China has experienced high economic growth over the past several years. Their per capita income has been increasing by 8 percent annually since 1980. This growth is due to the use of more capital, improvements in technology, and labor being used in a higher productive manner (McConnell, Brue, Flynn, 2013). The amount of China’s international trade has greatly increased as well. Between 1978 and 2009, Chinese exports increased from $5 billion to $1.2 trillion. The influx of foreign currency from these exports have allowed China to import higher quality goods from advanced countries, which translates to better factory design, better industrial machinery, and better telecommunications systems (McConnell, Brue, Flynn, 2013).

Despite their economic growth, their economic freedom over the last 5 years has remained basically the same. Their overall score on the index has been below 53 since 2008. This is because their financial system as a whole `remains weak and inadequate’ (McConnell, Brue, Flynn, 2013). Several struggling state-owned businesses are in massive debt due to loans made by state-owned financial institutions. The number is estimated to be around $100 billion, and a majority of these loans are uncollectable, meaning the government will have to step in and bail out these institutions (McConnell, Brue, Flynn, 2013).

Over the past 10 years the GDP per capita in China has steadily increased, from $1,274 in 2003 to $8,382 in 2012, but they are still considered a low-income nation. This correlates with their low economic freedom score, supporting the aforementioned fact that economic freedom is linked to a nation’s prosperity. Unemployment is another problem. Despite a movement from an agricultural-based economy to a more industrial system, there is a great deal of unemployment, which is another indicator of low economic freedom.

The future of China’s economy looks positive. A recent report by U.S. intelligence predicts that China’s economy will exceed the United States by the year 2030, and that Asia as a whole will surpass the combined economy of Europe and North America. The article states that they are basing this prediction mainly on technology: `Technology will continue to be the great leveler. The future internet ?moguls as with today’s Google or Facebook sit on mountains of data and have more real-time information at their fingertips than most governments’ (Zakaria, 2013). This data will make it possible for private firms to `influence behavior on as large a scale as government entities’ (Zakaria, 2013). This could make a big impact on China’s command system and result in them implementing more and more free market practices.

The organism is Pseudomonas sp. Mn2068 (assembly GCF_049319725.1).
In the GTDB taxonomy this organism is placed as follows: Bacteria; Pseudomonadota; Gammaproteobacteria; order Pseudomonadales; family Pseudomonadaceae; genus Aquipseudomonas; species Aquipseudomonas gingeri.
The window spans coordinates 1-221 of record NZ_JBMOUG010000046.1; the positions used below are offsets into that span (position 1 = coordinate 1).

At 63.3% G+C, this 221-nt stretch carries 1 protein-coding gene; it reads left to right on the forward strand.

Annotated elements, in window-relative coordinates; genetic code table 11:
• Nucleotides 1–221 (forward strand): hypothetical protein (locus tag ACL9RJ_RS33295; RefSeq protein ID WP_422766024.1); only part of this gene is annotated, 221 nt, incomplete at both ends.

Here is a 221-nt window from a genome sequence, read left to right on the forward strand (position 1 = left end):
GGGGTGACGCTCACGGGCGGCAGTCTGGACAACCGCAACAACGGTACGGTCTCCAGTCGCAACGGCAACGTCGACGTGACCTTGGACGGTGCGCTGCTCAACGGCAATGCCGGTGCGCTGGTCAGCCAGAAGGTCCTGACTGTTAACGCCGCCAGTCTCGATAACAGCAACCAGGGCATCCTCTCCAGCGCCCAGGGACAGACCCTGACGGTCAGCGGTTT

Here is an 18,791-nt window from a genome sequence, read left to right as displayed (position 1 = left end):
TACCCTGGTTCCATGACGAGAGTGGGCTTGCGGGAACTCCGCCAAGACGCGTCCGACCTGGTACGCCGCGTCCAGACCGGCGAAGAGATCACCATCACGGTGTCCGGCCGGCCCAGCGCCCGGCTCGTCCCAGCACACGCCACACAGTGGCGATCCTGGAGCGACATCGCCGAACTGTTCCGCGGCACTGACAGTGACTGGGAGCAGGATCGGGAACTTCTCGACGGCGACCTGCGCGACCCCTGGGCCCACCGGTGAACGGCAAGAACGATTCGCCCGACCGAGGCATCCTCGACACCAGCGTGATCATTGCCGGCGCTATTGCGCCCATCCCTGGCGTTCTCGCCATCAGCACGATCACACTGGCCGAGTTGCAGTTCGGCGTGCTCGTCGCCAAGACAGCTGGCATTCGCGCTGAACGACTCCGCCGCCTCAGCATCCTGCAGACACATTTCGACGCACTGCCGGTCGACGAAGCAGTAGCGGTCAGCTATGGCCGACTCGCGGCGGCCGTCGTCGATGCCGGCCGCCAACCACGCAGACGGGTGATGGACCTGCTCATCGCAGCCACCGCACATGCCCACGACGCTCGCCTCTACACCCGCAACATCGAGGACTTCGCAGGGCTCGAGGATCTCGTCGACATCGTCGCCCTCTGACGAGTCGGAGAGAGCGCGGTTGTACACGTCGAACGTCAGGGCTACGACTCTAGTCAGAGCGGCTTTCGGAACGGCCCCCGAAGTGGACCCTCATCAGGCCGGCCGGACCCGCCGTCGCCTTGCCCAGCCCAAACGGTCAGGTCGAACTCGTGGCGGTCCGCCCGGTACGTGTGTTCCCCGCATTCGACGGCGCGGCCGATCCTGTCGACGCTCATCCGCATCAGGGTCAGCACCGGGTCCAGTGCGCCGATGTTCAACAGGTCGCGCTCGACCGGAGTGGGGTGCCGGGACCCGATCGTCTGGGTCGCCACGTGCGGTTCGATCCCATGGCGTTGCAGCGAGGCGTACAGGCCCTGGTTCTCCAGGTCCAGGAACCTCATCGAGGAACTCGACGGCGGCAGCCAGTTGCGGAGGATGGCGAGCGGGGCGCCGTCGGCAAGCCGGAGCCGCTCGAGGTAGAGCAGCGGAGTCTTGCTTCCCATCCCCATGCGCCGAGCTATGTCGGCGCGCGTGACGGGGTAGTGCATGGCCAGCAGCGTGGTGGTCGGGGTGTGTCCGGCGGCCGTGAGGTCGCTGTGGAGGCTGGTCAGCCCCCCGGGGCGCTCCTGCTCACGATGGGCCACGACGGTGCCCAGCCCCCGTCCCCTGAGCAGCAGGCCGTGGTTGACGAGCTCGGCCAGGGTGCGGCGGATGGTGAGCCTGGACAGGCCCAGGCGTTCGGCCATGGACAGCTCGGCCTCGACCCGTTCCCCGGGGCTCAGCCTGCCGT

Conclusion:

 

It is clear that a country’s level of economic freedom and amount of wealth go hand in hand. The ability to work in a free market and produce and consume goods freely, without too much government intervention, contributes to the growth and prosperity of a nation. China is one example of an economic power that has limited freedom due to its communist directives. Over the last few years, they have continued to have economic growth but this has not increased their economic freedom. In the years to come, technology will play a large role in the shift of China’s government to a market system, and perhaps this can help boost their economic freedom as well, along with the billions throughout the world who are deprived of these fundamental rights.

 

References

 

Miller, T., Holmes, K., Roberts, J., Kim, A. (2013) 2013 Index of Economic Freedom.

Mitchell, M. (2013). (2013) 2013 Index of Economic Freedom.

McConnell, C., Brue, S., & Flynn, S. (2012). Economics. (19th ed.). New York, NY: McGraw-
Hill Companies, Inc.

Zakaria, T. (2013). China’s economy will be No. 1 in less than 20 years, US study says.

 

 

Economic Freedom